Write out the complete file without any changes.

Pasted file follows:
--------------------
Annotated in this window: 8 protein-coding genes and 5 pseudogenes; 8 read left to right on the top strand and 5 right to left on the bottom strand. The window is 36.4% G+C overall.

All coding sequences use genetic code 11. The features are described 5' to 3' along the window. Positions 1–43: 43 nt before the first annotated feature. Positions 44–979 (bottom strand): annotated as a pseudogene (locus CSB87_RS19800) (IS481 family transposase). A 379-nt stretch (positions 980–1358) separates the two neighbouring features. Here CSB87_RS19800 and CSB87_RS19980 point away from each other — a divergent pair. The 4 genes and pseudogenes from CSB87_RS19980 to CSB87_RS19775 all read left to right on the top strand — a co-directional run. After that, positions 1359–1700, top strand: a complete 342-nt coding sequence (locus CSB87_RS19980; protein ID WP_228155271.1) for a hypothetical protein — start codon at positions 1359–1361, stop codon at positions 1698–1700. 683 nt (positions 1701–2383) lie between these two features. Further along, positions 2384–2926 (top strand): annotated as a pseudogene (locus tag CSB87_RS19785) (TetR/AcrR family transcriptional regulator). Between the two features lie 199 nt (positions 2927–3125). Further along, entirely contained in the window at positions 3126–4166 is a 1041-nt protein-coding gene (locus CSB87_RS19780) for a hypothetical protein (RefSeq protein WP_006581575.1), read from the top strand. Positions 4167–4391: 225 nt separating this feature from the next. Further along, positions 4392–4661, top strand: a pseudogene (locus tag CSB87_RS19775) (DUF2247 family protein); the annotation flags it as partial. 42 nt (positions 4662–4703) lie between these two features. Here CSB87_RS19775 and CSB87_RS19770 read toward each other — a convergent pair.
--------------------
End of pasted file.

Annotated in this window: 8 protein-coding genes and 5 pseudogenes; 8 read left to right on the top strand and 5 right to left on the bottom strand. The window is 36.4% G+C overall.

All coding sequences use genetic code 11. The features are described 5' to 3' along the window. Positions 1–43: 43 nt before the first annotated feature. Positions 44–979 (bottom strand): annotated as a pseudogene (locus CSB87_RS19800) (IS481 family transposase). A 379-nt stretch (positions 980–1358) separates the two neighbouring features. Here CSB87_RS19800 and CSB87_RS19980 point away from each other — a divergent pair. The 4 genes and pseudogenes from CSB87_RS19980 to CSB87_RS19775 all read left to right on the top strand — a co-directional run. After that, positions 1359–1700, top strand: a complete 342-nt coding sequence (locus CSB87_RS19980; protein ID WP_228155271.1) for a hypothetical protein — start codon at positions 1359–1361, stop codon at positions 1698–1700. 683 nt (positions 1701–2383) lie between these two features. Further along, positions 2384–2926 (top strand): annotated as a pseudogene (locus tag CSB87_RS19785) (TetR/AcrR family transcriptional regulator). Between the two features lie 199 nt (positions 2927–3125). Further along, entirely contained in the window at positions 3126–4166 is a 1041-nt protein-coding gene (locus CSB87_RS19780) for a hypothetical protein (RefSeq protein WP_006581575.1), read from the top strand. Positions 4167–4391: 225 nt separating this feature from the next. Further along, positions 4392–4661, top strand: a pseudogene (locus tag CSB87_RS19775) (DUF2247 family protein); the annotation flags it as partial. 42 nt (positions 4662–4703) lie between these two features. Here CSB87_RS19775 and CSB87_RS19770 read toward each other — a convergent pair.